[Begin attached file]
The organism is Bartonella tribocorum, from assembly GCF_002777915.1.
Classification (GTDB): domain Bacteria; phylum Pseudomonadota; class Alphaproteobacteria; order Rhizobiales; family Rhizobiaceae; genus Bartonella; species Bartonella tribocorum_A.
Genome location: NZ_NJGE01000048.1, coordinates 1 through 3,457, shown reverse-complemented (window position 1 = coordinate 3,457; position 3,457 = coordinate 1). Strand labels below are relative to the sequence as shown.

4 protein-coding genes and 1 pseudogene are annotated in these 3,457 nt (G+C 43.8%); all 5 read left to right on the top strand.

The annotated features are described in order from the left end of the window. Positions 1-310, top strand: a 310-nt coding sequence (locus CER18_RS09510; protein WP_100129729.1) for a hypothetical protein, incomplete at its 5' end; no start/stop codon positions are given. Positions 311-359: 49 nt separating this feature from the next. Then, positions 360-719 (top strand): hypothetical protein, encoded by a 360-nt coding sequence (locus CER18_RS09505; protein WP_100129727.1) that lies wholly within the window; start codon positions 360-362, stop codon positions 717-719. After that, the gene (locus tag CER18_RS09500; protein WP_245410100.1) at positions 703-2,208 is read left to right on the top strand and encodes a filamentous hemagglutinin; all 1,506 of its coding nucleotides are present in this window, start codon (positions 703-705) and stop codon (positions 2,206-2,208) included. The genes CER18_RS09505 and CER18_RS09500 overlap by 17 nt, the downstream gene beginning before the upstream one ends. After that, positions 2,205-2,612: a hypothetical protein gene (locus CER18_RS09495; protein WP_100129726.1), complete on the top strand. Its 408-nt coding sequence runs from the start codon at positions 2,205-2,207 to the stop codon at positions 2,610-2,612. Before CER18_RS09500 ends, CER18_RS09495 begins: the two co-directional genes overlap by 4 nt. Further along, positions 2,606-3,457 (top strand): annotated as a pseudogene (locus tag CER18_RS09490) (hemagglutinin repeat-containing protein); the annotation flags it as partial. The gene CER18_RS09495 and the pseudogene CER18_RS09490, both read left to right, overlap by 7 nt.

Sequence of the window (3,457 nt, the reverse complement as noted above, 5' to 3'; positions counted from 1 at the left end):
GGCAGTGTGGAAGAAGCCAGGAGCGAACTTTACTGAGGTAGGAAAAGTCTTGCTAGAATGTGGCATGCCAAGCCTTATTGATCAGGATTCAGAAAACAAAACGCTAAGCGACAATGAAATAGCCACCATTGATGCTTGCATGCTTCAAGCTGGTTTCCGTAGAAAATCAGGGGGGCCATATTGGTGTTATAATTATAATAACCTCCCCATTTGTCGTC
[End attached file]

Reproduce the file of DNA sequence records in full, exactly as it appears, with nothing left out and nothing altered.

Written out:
The organism is Bartonella tribocorum, from assembly GCF_002777915.1.
Classification (GTDB): domain Bacteria; phylum Pseudomonadota; class Alphaproteobacteria; order Rhizobiales; family Rhizobiaceae; genus Bartonella; species Bartonella tribocorum_A.
Genome location: NZ_NJGE01000048.1, coordinates 1 through 3,457, shown reverse-complemented (window position 1 = coordinate 3,457; position 3,457 = coordinate 1). Strand labels below are relative to the sequence as shown.

4 protein-coding genes and 1 pseudogene are annotated in these 3,457 nt (G+C 43.8%); all 5 read left to right on the top strand.

The annotated features are described in order from the left end of the window. Positions 1-310, top strand: a 310-nt coding sequence (locus CER18_RS09510; protein WP_100129729.1) for a hypothetical protein, incomplete at its 5' end; no start/stop codon positions are given. Positions 311-359: 49 nt separating this feature from the next. Then, positions 360-719 (top strand): hypothetical protein, encoded by a 360-nt coding sequence (locus CER18_RS09505; protein WP_100129727.1) that lies wholly within the window; start codon positions 360-362, stop codon positions 717-719. After that, the gene (locus tag CER18_RS09500; protein WP_245410100.1) at positions 703-2,208 is read left to right on the top strand and encodes a filamentous hemagglutinin; all 1,506 of its coding nucleotides are present in this window, start codon (positions 703-705) and stop codon (positions 2,206-2,208) included. The genes CER18_RS09505 and CER18_RS09500 overlap by 17 nt, the downstream gene beginning before the upstream one ends. After that, positions 2,205-2,612: a hypothetical protein gene (locus CER18_RS09495; protein WP_100129726.1), complete on the top strand. Its 408-nt coding sequence runs from the start codon at positions 2,205-2,207 to the stop codon at positions 2,610-2,612. Before CER18_RS09500 ends, CER18_RS09495 begins: the two co-directional genes overlap by 4 nt. Further along, positions 2,606-3,457 (top strand): annotated as a pseudogene (locus tag CER18_RS09490) (hemagglutinin repeat-containing protein); the annotation flags it as partial. The gene CER18_RS09495 and the pseudogene CER18_RS09490, both read left to right, overlap by 7 nt.

Sequence of the window (3,457 nt, the reverse complement as noted above, 5' to 3'; positions counted from 1 at the left end):
GGCAGTGTGGAAGAAGCCAGGAGCGAACTTTACTGAGGTAGGAAAAGTCTTGCTAGAATGTGGCATGCCAAGCCTTATTGATCAGGATTCAGAAAACAAAACGCTAAGCGACAATGAAATAGCCACCATTGATGCTTGCATGCTTCAAGCTGGTTTCCGTAGAAAATCAGGGGGGCCATATTGGTGTTATAATTATAATAACCTCCCCATTTGTCGTC